In the new approach to forgiveness, we will release ourselves from our habit to review past hurts and to hold onto the tensions of anger, resentment and more. We do this by appreciating what we can experience, generously enjoying our dear world around us. Filled with this higher vibration, we KNOW we are secure and loved already.
Gertrude had gotten annoyed at a friend named Dena’s behavior. G also felt discomfort with her own actions.
G attempted to act as mediator and offer a voice of calm between Dena and another friend. In the process she realized her position was awkward and unwanted by the two parties. The assistance she had wanted to offer was not flowing as envisioned.
Then she read about a different approach to forgiveness—one where she focused on giving herself relief and soothing her own feelings by looking toward what she DID WANT.
Soon, Gertrude spent some quiet time with herself. She talked to herself kindly and had the goal of easing her own attitudes toward Dena.
Later that day Dena called G. G wanted to feel more balanced with Dena and enjoy their interaction.
D had come to town recently and asked to spend Christmas Day with Gertrude and her partner. Dena attempted to persuade G, telling a tale of how hard it will be for her to experience Christmas where she is currently staying.
Because Gertrude had given herself time for contemplation and soothing, she had gotten past her anger with Dena. Instead, this dear woman decided to express with D authentically, come from her strength and allow herself to feel compassion—for both herself and her friend.
This place of personal power reaches way beyond when we come from anger alone.
In the talk, Gertrude explained what it had been like for her to be caught between Dena and another, her discomforts etc.
G also shared what she wanted from her Christmas Day, articulating how she relished her alone time on this holiday.
G listened from calm. D kept trying to change her mind, making her points, not responding to what G was sharing.
Then, Dena wanted to end the conversation, ignoring what G had laid out.
Where does the Forgiveness fit in? G had soothed herself and did feel stronger in her own position. She FORGAVE HERSELF for feeling the anger and awkwardness and as a result, stood by her own needs.
Are we required to “sacrifice” ourselves as part of forgiving another? Not at all. We release our own feelings of resentment for OURSELVES.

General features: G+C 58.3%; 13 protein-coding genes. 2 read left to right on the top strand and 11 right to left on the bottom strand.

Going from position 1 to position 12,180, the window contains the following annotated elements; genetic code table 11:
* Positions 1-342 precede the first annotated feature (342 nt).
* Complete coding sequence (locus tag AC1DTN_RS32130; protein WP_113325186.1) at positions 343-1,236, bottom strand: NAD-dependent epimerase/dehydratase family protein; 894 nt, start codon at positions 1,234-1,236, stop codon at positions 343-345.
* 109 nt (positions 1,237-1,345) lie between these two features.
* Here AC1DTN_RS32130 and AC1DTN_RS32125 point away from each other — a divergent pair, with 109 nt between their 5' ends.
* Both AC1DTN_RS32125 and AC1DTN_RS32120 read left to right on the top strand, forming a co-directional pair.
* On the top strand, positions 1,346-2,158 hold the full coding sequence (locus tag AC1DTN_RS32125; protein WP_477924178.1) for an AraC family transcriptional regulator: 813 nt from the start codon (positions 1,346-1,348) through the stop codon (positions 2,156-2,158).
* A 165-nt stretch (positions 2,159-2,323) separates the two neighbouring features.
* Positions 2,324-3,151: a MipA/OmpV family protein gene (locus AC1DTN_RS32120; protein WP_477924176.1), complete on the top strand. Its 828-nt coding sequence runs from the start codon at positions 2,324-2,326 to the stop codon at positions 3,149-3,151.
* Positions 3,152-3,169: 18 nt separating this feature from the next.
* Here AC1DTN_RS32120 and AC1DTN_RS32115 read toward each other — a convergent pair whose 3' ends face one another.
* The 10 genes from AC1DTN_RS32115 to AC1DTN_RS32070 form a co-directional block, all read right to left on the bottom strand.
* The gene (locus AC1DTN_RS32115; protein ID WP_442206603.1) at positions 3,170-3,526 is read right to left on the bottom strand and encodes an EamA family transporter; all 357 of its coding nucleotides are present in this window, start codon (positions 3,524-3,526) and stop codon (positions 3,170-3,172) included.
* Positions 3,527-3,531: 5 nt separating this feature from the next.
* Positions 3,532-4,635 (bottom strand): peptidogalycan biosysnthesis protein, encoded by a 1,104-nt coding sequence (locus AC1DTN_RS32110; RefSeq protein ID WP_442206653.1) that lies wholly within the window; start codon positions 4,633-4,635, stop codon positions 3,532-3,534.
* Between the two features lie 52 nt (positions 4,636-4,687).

Reaching deeper within herself, G found strengths past the anger. Sometimes when we react in anger, we ourselves feel a victim of circumstances. Moving past that, she found her inner lioness to stand up for herself.
Did Dena recognize and acknowledge Gertrude’s statements position? Not particularly.
G had wanted her forgiveness work to result in feeling at ease with Dena and with what she might propose. As it happens, Gertrude did not feel very relaxed in that conversation. Dena was pushing her to allow a visit on Dec 25 and G found this both irritating and off putting.
Had Gertrude “fallen short” of using the spirit of the different approach to forgiveness?
No, not at all. Our heroine had done her inner work: supporting and appreciating herself and Dena. She had shifted her feelings about D.
During the talk G did not come from anger or frustration. Instead, she came from sharing her own point of view in a balanced way.
The balance was based in having gone inside to release the anger that had been triggered. G had gotten past her material from the past and found her strength in present time.
Do you have some success with balancing yourself to share? Perhaps an account involving forgiving yourself? Please share with all of us. We all can do this!
About the Author
Janet Pearlman is a spiritual teacher, counselor, healer and artist. She inspires others to know themselves and compassionately to develop skills of empowerment. In her forty-five year journey of self-discovery, she has deeply studied the teachings of Abraham-Hicks, Ernest Holmes and more. Janet offers individual sessions by phone and in person. Please contact her at firstname.lastname@example.org to arrange an appointment.